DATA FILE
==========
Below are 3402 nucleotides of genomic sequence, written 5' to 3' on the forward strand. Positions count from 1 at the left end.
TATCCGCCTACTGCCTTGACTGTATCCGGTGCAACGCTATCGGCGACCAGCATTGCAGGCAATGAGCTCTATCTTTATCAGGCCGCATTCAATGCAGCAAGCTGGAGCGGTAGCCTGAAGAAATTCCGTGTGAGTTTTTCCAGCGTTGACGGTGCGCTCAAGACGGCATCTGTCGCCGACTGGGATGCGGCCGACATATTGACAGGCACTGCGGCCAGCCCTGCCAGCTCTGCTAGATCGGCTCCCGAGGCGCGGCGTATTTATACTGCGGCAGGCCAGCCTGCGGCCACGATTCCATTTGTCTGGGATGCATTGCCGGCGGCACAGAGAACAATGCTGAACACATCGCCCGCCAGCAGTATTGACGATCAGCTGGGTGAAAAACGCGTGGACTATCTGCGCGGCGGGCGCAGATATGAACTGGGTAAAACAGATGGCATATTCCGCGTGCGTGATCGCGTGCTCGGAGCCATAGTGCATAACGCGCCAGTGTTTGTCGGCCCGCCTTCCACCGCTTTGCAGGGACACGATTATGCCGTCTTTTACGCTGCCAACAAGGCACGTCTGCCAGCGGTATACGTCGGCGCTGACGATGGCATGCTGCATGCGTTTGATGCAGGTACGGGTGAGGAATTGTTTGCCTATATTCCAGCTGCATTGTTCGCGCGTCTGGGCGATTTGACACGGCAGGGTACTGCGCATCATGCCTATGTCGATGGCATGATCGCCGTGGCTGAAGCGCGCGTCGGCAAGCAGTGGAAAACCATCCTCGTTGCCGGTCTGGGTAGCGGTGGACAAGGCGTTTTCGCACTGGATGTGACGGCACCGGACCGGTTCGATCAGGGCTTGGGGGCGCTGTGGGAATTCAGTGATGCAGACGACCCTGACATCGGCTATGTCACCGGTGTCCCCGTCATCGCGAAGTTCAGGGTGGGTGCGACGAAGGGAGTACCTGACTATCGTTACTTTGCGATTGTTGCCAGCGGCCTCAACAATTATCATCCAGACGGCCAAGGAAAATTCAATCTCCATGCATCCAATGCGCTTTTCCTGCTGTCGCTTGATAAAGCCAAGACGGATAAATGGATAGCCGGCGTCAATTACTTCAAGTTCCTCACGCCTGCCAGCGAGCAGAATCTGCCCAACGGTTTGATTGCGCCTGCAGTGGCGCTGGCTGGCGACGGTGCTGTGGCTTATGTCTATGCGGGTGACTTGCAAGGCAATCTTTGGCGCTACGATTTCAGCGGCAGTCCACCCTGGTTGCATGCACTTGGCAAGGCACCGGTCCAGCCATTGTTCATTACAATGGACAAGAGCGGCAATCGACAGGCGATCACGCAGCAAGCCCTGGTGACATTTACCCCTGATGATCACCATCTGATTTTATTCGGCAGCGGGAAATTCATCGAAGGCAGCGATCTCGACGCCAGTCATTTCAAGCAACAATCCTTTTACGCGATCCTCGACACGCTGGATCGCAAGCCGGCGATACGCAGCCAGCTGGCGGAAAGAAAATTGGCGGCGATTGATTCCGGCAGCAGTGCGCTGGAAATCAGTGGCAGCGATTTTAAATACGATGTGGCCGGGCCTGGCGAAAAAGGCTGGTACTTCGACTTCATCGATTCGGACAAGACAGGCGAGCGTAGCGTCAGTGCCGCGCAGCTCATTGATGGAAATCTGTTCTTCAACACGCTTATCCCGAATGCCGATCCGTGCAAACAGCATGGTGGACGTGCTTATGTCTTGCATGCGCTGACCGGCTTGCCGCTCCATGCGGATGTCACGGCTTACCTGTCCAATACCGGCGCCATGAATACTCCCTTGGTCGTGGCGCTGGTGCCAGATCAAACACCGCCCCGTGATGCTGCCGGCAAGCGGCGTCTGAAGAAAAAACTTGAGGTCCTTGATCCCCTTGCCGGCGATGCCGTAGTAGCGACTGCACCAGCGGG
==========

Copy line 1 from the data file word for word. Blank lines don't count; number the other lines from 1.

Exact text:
Below are 3402 nucleotides of genomic sequence, written 5' to 3' on the forward strand. Positions count from 1 at the left end.